... read on
It amuses the heck out of me the vast number of blogs and vlogs that have sprung up lately all waxing lyrical about and extolling the virtues of - that magical photographic medium - film, as if it was a new discovery. It's hilarious!
Many are Leica M film camera aficionados with the M6 being the not untypical instrument of choice though many sigh over the pure soul of the original M3. Black and White film working is also seen as the preferred artistic medium by many though, for those working in colour, Kodak Portra is the altar at which many worship.
One film photography blogger recently was complaining that they had discovered film five years back and they that had started the analogue photo blogging movement (a great exaggeration). Now they were being swamped by all the recent copy cat pretenders and worse they were starting to be killed off in recent months by the rise of multiple vloggers typically on YouTube explaining the joys of analogue (film) photography on video. Now there's irony for you.
So why does of all this make me grin so hugely? Well I was brought up on film, when it was the the only photographic medium and there was no such thing as digital photography and photography meant just that i.e. film and the term analogue would have just left people perplexed as to what you meant.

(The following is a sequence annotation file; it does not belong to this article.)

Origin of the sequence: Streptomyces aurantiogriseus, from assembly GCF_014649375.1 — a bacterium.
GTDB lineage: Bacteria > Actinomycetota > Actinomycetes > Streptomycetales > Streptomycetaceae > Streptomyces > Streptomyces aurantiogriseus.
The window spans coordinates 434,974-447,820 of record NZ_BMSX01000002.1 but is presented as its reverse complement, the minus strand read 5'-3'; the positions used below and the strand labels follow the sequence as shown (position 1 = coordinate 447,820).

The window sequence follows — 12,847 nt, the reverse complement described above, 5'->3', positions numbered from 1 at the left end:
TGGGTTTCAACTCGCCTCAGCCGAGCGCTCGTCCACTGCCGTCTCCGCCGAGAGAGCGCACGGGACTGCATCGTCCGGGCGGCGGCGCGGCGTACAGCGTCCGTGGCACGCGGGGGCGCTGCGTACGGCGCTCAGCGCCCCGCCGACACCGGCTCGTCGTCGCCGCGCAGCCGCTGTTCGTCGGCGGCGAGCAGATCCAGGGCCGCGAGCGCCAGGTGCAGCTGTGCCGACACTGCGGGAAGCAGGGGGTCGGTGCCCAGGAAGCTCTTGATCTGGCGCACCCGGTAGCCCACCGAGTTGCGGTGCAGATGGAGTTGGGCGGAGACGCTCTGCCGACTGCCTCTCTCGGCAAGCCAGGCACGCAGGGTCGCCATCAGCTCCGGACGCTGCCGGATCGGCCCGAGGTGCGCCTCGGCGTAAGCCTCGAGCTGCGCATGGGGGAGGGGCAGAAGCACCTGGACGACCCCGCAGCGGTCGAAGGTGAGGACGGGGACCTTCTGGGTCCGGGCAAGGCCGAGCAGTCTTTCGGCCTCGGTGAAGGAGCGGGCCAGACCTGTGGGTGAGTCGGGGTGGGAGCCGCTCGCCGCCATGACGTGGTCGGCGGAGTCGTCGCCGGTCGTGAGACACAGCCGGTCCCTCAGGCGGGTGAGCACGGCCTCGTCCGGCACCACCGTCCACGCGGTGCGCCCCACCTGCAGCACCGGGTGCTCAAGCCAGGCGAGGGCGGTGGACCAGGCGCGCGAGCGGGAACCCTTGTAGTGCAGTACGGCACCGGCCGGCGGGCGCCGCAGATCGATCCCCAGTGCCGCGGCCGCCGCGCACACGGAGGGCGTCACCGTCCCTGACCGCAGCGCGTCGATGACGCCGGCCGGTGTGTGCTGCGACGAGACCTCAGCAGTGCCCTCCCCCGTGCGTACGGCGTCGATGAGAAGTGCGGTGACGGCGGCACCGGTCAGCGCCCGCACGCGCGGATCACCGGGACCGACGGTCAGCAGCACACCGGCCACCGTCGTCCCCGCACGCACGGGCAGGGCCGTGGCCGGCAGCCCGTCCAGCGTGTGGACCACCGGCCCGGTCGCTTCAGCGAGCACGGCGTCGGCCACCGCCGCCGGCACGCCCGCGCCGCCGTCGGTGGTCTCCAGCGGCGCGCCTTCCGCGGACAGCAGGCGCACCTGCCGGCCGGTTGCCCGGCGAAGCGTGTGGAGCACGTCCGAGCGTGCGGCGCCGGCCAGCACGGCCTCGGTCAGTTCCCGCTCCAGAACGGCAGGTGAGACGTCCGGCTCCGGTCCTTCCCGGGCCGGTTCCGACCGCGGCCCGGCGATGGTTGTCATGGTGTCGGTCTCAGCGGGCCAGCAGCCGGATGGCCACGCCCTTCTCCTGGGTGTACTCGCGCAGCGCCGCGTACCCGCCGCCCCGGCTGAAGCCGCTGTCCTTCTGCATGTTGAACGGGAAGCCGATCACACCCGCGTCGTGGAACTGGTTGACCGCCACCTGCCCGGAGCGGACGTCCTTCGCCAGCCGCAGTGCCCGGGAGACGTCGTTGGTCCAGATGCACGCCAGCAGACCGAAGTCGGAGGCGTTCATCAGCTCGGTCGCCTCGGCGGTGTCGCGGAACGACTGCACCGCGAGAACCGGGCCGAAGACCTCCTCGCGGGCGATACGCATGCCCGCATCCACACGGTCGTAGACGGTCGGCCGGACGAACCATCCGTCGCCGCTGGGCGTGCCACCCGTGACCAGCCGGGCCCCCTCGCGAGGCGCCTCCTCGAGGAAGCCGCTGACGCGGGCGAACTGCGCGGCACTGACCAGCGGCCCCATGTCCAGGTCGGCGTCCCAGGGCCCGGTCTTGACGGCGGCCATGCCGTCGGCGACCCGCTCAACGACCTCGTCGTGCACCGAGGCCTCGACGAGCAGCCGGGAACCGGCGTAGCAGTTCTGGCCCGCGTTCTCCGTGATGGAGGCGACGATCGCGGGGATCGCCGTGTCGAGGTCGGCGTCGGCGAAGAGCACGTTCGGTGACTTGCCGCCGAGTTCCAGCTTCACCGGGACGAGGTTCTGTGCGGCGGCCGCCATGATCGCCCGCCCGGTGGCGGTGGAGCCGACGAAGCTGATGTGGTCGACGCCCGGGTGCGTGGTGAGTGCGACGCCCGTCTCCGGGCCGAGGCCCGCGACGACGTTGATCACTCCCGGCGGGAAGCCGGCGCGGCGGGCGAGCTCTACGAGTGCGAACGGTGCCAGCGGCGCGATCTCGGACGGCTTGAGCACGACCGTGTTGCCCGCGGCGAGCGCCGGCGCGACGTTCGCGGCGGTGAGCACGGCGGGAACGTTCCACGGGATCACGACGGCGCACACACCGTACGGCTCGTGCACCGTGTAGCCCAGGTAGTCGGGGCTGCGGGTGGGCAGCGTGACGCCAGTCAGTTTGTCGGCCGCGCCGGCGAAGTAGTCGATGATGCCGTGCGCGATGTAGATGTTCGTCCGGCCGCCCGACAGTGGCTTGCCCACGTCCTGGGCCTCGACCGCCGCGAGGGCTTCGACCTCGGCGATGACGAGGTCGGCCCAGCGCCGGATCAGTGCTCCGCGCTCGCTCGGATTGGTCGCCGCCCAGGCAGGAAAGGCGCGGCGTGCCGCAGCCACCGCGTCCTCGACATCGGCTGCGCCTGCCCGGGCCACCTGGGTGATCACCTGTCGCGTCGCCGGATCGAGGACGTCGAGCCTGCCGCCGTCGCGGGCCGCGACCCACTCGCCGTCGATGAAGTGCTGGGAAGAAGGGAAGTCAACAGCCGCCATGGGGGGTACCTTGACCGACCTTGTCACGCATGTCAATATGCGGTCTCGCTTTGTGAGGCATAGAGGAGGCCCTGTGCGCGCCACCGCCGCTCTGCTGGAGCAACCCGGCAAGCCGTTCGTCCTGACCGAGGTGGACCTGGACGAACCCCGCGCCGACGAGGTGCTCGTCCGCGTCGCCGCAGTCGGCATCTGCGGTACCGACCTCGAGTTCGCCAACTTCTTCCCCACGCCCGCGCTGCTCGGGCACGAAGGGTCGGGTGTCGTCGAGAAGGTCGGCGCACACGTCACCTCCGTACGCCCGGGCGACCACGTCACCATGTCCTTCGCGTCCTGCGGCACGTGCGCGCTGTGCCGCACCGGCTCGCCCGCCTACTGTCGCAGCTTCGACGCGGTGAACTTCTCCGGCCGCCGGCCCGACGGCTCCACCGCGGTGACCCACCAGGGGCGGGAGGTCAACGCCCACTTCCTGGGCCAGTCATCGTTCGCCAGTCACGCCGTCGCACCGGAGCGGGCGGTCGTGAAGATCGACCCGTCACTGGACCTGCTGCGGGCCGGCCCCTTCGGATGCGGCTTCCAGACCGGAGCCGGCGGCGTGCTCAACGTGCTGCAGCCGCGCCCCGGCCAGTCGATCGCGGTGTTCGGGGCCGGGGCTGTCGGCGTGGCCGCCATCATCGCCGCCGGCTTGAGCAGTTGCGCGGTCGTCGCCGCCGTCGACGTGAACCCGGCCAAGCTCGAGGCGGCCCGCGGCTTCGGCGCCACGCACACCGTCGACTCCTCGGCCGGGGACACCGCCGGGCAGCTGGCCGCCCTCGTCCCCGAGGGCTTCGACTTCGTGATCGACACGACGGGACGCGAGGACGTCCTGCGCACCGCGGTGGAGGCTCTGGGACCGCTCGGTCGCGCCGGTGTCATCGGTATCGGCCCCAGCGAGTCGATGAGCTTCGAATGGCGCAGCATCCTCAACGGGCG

To people of my generation photography was film and film was photography and we serious photographers were steeped in it and very often the chemicals that came with it if you did your own processing.
There were no blogs nor vlogs nor for that matter any internet. Learning came from books (of which there were many), training courses, photographic clubs, darkrooms, and good old trial and error. You served an apprenticeship to learn your craft in many ways, even if you were self taught, as many were.
So you can appreciate why, after many decades of experience with and knowledge of real photography, as I am want to call it these days, it amuses me to hear all of these Jonny-come-very-latelies evangelising about this wonderful new analogue discovery of theirs and their "secrets" of using it and slagging each other off about who found it first.
Actually film in its current flexible roll form was created by George Eastment of Eastman-Kodak fame in 1888 and the Calotype the first ever negative/positive print process by Henry Fox Talbot in 1841.
So how about going to the library, remember those, and borrowing some of the extensive tomes on real photography or maybe hitting the second hand book shops, on-line if you like, for copies of the same where-in there is a wealth of knowledge to be found on every possible aspect of film photography you can ever think of garnered over decades by many very famous photographers and not a mention of the word analogue in sight.